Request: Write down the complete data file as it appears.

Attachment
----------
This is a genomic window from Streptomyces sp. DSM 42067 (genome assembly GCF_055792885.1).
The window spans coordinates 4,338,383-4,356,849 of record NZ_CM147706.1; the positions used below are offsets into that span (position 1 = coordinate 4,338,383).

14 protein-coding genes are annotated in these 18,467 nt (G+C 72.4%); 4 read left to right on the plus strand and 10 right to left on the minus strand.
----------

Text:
This is a genomic window from Streptomyces sp. DSM 42067 (genome assembly GCF_055792885.1).
The window spans coordinates 4,338,383-4,356,849 of record NZ_CM147706.1; the positions used below are offsets into that span (position 1 = coordinate 4,338,383).

14 protein-coding genes are annotated in these 18,467 nt (G+C 72.4%); 4 read left to right on the plus strand and 10 right to left on the minus strand.